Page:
Tuesday, March 23, 2010

Underwhelmed by "reform"

While I was focusing on the government's plans to dig up our national parks yesterday, there was an even more dramatic political landmark in the US: the US House of Representatives passed President Obama's healthcare reform package 219 - 212, extending healthcare to 32 million Americans.

This is an enormous change in the US, and it means Obama will go down in history not just as the first black President, but also as a President who actually did something. But to foreign eyes, the "reform" seems somewhat underwhelming. In NZ, as in the rest of the civilised world, if you get sick, you get treated, and the government pays. Oh, there may be some waiting if surgery is "voluntary" (meaning "not immediately life-threatening"), but that's the general principle. Healthcare is seen as a public good, like sewers and a fire service and a welfare system - something necessary for people to get on with their lives. Private health insurance is for stupid people who don't know they don't need it (alternatively, snobs who don't want to mingle with the hoi polloi), or for people with cosmetic surgery addictions.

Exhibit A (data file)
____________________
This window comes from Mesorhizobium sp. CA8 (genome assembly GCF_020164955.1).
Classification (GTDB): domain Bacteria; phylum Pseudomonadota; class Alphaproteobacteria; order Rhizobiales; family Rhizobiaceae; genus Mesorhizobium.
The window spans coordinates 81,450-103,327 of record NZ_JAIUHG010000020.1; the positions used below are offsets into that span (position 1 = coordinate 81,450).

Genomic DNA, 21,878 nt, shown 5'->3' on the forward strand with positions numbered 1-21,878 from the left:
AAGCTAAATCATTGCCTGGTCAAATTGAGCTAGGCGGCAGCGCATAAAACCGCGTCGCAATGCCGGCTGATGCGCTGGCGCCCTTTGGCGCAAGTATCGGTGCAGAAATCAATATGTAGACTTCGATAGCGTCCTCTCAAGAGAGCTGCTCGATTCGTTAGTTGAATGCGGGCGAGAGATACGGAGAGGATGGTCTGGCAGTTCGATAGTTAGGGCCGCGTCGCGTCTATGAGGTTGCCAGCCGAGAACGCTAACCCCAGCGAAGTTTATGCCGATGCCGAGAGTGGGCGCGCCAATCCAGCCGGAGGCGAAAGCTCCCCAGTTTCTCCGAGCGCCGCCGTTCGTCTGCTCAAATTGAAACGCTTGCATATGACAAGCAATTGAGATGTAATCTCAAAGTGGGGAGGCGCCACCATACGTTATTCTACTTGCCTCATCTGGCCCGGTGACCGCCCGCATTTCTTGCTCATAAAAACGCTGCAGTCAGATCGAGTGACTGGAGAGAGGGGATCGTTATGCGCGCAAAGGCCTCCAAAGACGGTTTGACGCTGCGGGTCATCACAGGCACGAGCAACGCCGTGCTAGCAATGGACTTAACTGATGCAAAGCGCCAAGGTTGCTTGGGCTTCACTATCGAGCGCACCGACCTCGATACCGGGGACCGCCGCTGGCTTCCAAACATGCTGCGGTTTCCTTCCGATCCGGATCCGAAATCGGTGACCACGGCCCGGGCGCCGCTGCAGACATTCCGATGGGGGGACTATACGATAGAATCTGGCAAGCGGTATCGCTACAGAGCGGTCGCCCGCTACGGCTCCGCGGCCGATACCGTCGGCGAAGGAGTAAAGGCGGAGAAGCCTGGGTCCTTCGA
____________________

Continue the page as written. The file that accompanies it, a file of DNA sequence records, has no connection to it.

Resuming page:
The US sees healthcare as a private good, and so their health infrastructure is centred on privately-owned insurance companies and hospitals. Obama's reforms work within this framework rather than tearing it down, and so the expansion is achieved primarily by requiring people to buy insurance, coupled with tax credits to help them do it. There is some expansion of government-funded healthcare, but its mostly a giant subsidy to the insurance industry.

(Oh, and the price of this reform? Preventing federal subsidies from being used for abortions. But if all insurance programs are (or are potentially) subsidised, then this means that abortion will suddenly become a lot less accessible. Oh, it will still be legal - just unavailable in practice. Thanks, Obama).

As healthcare goes, this is a crazy way to do it - a bastard hybrid of public and private which will primarily benefit insurance companies. And it makes you wonder why the government didn't just set up its own "insurance" provider / health funding agency, and avoid paying for the profit of grasping insurance companies. These Americans really are crazy...